Augustown

Augustown

Kei Miller / Sep 19, 2019

Augustown From the winner of the Forward Prize Augustown is a magical and haunting novel set in the underbelly of Jamaica Ma Taffy may be blind but she sees everything So when her great nephew Kaia comes home

  • Title: Augustown
  • Author: Kei Miller
  • ISBN: 9781474603607
  • Page: 309
  • Format: Hardcover
  • From the winner of the Forward Prize, Augustown is a magical and haunting novel set in the underbelly of Jamaica.Ma Taffy may be blind but she sees everything So when her great nephew Kaia comes home from school in tears, what she senses sends a deep fear running through her While they wait for his mama to come home from work, Ma Taffy recalls the story of the flying preFrom the winner of the Forward Prize, Augustown is a magical and haunting novel set in the underbelly of Jamaica.Ma Taffy may be blind but she sees everything So when her great nephew Kaia comes home from school in tears, what she senses sends a deep fear running through her While they wait for his mama to come home from work, Ma Taffy recalls the story of the flying preacherman and a great thing that did not happen A poor suburban sprawl in the Jamaican heartland, Augustown is a place where many things that should happen don t, and plenty of things that shouldn t happen do For the story of Kaia leads back to another momentous day in Jamaican history, the birth of the Rastafari and the desire for a better life.

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      Published :2018-09-11T08:04:15+00:00

    About "Kei Miller"

      • Kei Miller

        Kei Miller was born in Jamaica in 1978 He read English at the University of the West Indies and completed an MA in Creative Writing at Manchester Metropolitan University His work has appeared in The Caribbean Writer, Snow Monkey, Caribbean Beat and Obsydian III His first collection of short fiction, The Fear of Stones, was short listed in 2007 for the Commonwealth Writers First Book Prize His first poetry collection, Kingdom of Empty Bellies, was published in March 2006 by Heaventree Press his second, There Is an Anger That Moves, was published by Carcanet in October 2007 He is also the editor of Carcanet s New Caribbean Poetry An Anthology He has been a visiting writer at York University in Canada, the Department of Library Services in the British Virgin Islands and a Vera Ruben Fellow at Yaddo, and currently teaches Creative Writing at the University of Glasgow.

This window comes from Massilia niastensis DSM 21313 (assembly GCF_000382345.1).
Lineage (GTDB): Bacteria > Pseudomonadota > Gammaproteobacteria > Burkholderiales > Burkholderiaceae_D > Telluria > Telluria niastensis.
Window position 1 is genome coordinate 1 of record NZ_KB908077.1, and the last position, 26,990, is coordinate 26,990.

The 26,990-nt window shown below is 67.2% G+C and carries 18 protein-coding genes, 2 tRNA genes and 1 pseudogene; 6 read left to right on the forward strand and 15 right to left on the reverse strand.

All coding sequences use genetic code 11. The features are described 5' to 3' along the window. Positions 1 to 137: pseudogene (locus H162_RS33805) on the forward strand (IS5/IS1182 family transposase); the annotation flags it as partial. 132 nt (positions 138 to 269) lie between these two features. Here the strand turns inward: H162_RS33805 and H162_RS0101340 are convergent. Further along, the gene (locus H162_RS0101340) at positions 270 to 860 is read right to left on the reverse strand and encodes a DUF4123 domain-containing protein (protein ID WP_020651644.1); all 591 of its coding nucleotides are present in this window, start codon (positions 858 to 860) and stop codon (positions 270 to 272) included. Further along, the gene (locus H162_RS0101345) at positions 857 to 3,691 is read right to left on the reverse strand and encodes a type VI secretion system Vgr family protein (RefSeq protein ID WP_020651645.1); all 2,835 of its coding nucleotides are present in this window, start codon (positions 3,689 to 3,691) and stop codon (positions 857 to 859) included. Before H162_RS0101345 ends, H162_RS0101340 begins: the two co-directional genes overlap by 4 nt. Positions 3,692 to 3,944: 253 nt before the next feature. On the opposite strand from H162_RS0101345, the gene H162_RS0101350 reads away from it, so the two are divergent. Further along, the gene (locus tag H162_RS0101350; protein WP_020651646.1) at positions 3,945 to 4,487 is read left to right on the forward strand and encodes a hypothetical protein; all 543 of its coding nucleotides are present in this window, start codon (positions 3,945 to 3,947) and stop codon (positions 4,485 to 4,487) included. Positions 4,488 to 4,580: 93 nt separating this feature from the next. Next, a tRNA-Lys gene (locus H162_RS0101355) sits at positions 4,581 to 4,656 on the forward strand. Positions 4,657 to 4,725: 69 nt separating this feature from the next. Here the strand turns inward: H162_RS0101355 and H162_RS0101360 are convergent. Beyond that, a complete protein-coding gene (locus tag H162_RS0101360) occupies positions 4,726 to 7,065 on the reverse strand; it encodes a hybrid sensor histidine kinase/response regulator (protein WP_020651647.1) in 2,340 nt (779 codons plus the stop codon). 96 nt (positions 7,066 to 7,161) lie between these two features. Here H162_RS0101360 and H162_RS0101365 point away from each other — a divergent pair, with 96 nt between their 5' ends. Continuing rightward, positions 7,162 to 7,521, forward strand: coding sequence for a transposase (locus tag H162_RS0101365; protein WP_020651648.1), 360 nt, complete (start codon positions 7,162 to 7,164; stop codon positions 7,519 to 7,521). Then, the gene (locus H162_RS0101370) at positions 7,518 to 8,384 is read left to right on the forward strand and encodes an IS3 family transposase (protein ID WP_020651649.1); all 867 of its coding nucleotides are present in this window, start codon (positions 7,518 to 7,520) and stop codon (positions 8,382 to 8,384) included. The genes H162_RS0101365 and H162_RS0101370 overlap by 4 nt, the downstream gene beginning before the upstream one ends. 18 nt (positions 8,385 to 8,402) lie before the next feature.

577 Comments

    1. There is very little doubt in my mind that Augustown is brilliant.  It is such a simple tale and yet so complex in the moods and emotions evoked.  He showcases that what happens (the event) is not the story.  What happens is only the face or the cover.  The story, the reverberations, the impact, the undercurrents, the culture, the resentment, the simmering anger, the privilege, the inequities; all of these things and more are percolating in communities.  Flowing, growing, changing.  It's a [...]


    2. What is Augustown about? Here’s the author, speaking through one of his characters: “Look, this isn’t magic realism. This is not another story about superstitious island people and their primitive beliefs. No. You don’t get off that easy. This is a story about people as real as you are, and as real as I once was before I became a bodiless thing floating up here in the sky.”Intrigued? How could you not be? This book is simply magnificent, a testimony to where the creative mind can take [...]